The Strong’s historians, curators, librarians, and other staff offer insights into and anecdotes about the critical role of play in human development and the ways in which toys, dolls, games, and video games reflect cultural history. Learn even more about the museum’s archival materials, books, catalogs, and other ephemera through its Tumblr page.
Play Stuff Blog
Start with a top. It’s simple, cheap, fun, unbreakable, and memorable; its principles, too, serve as the basis for several other toys. Assembled from a sharpened peg with a wheel attached, you spin the top between a thumb and forefinger and then let it go.
This is a good question to which people give several answers.
Even though many homes already display bright lights or pine wreaths and most stores are stocked to the gills with Christmas merchandise, some folks can’t quite begin the holiday season until they see the latest Hess toy truck.
Not every Hall of Fame toy comes from a store. Take the cardboard box, for instance. No company advertises it. Parents don’t line up for it during the holiday shopping season. No one sings its jingle. It costs nothing. Yet the cardboard box offers the imagination a feast. With crayons and tempera paint, you can turn the cardboard box into an ocean liner, a space ship, a dragster, a covered wagon, a submarine, or a castle.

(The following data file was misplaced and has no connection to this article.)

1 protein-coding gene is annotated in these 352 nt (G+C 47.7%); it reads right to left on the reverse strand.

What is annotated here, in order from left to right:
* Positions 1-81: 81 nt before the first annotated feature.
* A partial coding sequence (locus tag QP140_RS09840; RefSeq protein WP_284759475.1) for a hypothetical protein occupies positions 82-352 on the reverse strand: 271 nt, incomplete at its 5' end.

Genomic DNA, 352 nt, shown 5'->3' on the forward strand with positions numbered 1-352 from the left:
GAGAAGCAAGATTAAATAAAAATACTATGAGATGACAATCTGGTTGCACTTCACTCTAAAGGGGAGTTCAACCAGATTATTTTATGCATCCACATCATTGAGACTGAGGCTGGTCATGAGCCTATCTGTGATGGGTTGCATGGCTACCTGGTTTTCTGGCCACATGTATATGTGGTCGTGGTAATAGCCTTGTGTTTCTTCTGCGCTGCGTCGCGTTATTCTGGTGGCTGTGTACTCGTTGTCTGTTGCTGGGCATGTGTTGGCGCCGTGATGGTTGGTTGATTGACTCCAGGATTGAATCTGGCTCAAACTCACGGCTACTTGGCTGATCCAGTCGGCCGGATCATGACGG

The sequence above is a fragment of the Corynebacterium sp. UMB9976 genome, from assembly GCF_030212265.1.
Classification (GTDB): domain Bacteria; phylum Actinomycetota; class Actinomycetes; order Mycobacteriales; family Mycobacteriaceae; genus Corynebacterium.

When I was twelve, I cared about only two things, and the bicycle wasn't one of them. I lived for playing football and reading science fiction, especially that genre's dark prophet, H.G. Wells. I imagined the future the way he did: filled with invading Martians, human evolution gone awry, world anarchy, nuclear chain-reaction, a sputtering, cooling sun, you name it. When Wells imagined the shape of things to come, he saw frightful scenarios. Disaster loomed.
Barbie. Love her or not, you have to admit that she is important. Here are three reasons:
Although the electronic games of my youth have since evolved into something different, one thing has remained the same: savvy marketers continue to cash in on the popularity of electronic games through non-electronic merchandise. In addition, Internet storefronts allow innovative individuals to create and market their own electronic game-related products.
Some tall tales are so pleasing that you wish they were true. Not the kind that are just mistakes, like believing that John F. Kennedy was a gifted ventriloquist or that Shania Twain is Mark Twain’s great grand-daughter. I’m talking about plausible old yarns like the one about the young George Washington fessing-up to cutting down the cherry tree. The story isn’t true, but generations of Americans thought it should have been because it fit our Founding Father’s virtues so well.
When the National Toy Hall of Fame inducts new toys each year, people notice—tens of millions notice.